The same wind that pummeled our naked trees dropped so many feet of snow to the north of us, that I felt guilty feeling sad for having to stay inside in our milder winter weeks.

But today it left us and pushed the clouds north leaving behind our first sunny and almost warm day.  

I realized that 50 mile-per-hour winds would delay the flying of our osprey.  They are amazing and return within three days of St. Patrick's Day here in the USA.  Today is St. Patrick's Day.  Pinch me...I am married to an Irishman.  They should return any day now.  First the one and then the other.

Each morning and at lunch and in the evening, I pass the kitchen window and look out carefully across the river to see if they have arrived.  I see that their well-engineered nest which they built in the trees across the river a few years ago has survived the winds.  They could not move the geese off the platform we built.  

The osprey that built a nest on the utility pole at the art museum a few miles away has returned. I heard their call while weeding our children's garden there and my heart jumped a beat.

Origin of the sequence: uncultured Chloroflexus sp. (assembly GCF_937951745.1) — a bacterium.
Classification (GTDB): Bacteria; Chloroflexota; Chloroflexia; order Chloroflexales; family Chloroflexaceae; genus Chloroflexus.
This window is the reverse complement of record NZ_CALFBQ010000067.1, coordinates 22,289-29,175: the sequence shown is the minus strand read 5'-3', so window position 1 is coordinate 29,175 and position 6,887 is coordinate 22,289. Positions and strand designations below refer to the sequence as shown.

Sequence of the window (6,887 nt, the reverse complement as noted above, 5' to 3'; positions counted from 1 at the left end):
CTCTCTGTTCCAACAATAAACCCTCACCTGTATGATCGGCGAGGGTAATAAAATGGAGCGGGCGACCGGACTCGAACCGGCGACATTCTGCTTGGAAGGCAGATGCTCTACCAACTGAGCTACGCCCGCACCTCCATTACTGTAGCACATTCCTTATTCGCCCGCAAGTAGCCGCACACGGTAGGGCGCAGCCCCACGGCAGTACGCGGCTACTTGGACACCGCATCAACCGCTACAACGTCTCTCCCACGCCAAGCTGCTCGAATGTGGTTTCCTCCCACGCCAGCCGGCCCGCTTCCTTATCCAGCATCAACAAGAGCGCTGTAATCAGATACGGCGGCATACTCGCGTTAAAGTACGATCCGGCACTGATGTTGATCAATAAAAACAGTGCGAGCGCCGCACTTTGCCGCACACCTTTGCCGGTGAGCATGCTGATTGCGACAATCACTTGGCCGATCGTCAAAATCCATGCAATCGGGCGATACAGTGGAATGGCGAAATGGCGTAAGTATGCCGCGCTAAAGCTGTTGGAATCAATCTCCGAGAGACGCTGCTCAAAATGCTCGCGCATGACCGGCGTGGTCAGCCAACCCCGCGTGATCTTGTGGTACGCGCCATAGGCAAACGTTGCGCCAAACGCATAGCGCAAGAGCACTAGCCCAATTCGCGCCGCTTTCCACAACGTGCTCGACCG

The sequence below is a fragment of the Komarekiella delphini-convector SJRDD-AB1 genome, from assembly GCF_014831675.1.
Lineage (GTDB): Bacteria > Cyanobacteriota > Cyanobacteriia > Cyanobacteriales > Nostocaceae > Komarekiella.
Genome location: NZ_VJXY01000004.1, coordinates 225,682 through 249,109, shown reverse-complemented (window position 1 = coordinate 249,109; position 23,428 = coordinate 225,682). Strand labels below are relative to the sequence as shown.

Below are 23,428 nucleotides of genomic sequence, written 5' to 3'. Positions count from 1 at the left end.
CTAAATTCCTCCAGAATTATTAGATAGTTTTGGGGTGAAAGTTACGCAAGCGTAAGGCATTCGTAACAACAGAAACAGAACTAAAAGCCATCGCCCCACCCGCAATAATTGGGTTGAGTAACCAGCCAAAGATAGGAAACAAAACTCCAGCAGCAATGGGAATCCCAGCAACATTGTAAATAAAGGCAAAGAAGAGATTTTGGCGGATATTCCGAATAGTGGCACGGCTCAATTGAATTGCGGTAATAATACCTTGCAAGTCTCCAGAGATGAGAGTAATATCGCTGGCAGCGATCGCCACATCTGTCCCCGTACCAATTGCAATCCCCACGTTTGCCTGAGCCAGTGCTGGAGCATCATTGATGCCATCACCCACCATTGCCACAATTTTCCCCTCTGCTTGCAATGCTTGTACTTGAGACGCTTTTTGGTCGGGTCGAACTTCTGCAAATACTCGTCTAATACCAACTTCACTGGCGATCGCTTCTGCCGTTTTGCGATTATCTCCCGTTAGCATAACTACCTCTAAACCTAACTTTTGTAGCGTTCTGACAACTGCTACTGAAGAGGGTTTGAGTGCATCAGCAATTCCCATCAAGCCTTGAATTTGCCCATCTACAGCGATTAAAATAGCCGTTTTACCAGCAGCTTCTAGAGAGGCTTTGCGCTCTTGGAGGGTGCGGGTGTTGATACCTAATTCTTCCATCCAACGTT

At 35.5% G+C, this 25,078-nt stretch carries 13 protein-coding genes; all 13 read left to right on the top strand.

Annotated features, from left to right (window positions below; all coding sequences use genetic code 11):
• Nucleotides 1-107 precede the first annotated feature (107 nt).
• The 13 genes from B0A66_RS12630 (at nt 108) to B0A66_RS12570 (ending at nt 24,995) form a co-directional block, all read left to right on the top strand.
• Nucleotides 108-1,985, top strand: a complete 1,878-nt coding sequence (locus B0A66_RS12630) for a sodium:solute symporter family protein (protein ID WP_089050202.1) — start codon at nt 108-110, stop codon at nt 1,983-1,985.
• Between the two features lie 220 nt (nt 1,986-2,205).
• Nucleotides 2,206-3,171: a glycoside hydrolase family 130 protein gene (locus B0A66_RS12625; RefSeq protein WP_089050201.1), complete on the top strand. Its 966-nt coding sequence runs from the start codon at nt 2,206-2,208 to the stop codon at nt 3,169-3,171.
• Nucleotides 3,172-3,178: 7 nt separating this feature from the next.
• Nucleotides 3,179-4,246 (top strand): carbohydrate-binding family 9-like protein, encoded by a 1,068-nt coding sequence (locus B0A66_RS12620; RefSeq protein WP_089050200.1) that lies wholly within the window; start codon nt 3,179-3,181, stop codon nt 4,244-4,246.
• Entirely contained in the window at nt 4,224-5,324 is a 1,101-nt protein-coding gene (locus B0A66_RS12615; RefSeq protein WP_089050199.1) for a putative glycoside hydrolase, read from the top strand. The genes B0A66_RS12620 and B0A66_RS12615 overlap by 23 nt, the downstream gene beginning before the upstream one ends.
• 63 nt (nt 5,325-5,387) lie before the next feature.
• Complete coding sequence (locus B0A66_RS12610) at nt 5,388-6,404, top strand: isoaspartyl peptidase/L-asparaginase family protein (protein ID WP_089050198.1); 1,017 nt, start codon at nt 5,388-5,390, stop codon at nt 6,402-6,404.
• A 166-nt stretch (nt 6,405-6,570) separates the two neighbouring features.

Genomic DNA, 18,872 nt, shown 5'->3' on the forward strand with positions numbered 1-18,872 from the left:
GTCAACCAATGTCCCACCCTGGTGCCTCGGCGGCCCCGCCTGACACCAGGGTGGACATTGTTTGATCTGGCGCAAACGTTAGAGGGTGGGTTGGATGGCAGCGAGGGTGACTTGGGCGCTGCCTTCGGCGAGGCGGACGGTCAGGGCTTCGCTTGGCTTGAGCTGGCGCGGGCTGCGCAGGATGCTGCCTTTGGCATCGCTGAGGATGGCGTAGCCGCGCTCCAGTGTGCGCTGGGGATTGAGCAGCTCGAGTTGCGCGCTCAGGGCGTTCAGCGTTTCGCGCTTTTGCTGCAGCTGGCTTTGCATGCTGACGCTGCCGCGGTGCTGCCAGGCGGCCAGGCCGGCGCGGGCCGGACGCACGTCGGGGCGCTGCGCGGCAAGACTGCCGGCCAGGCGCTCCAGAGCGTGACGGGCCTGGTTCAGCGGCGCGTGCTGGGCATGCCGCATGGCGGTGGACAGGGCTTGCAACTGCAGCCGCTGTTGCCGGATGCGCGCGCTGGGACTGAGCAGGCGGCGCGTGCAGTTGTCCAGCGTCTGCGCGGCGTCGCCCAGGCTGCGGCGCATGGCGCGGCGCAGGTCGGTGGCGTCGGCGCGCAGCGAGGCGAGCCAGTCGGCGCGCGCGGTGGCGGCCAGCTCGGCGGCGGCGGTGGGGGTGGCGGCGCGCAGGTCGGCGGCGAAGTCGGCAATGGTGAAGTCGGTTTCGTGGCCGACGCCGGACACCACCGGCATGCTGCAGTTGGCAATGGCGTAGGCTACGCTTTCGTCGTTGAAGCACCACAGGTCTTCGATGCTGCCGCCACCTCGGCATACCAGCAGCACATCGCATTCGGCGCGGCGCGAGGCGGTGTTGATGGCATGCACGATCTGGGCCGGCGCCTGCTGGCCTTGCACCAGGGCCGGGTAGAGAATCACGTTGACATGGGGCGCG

Our osprey must be on its way.  I will have to wait and see if they put sticks on the platform or move back into that awkward collection of sticks in the trees.

It will all depend on how much they want to redecorate, I guess.

Wednesday, March 08, 2023

It Is not a Drum Circle

As many years as I have been on this blue jewel of a planet, each season fills me with increased awe.  After the quiet of winter, spring starts with its percussion section.

As I sip my coffee in the early morning, I can hear the sound of a deep African drum out in the woods.  At least its hollow and penetrating beating sounds like an African drum and carries far from the tree into my living room.  

The pileated woodpecker's territorial call is loud and hollow and sounds like a war drum somewhere in the jungles of Africa.  It is actually called "drumming" by ornithologists. The bird is native to North America and can weigh almost one pound on the large end of their size.  They chip out rather large rectangular holes in search of insects or colonies of ants.  The male's drumming is to declare territory and/or call to a mate.  Since it is now spring, I hear his drumming every morning.  It is a simple rhythm and is very short.

Their excavation can actually destroy a healthy branch of a healthy tree.  This is what is happening to a huge oak near my neighbor's house.

The healthy branch in the photo above will fall in the coming months or next year if we get a big storm.  One year I actually had a pileated come to my house and look into my patio door as the snow covered the patio.  I couldn't find any bugs to offer and I do not know how to speak pileated.  Some days I wish I was a witch.  I have searched for that photo but it is on some other stored drive.  I think I only have 10,000 photos of birds!  I do have them organized by season and type, but still, it is a challenge.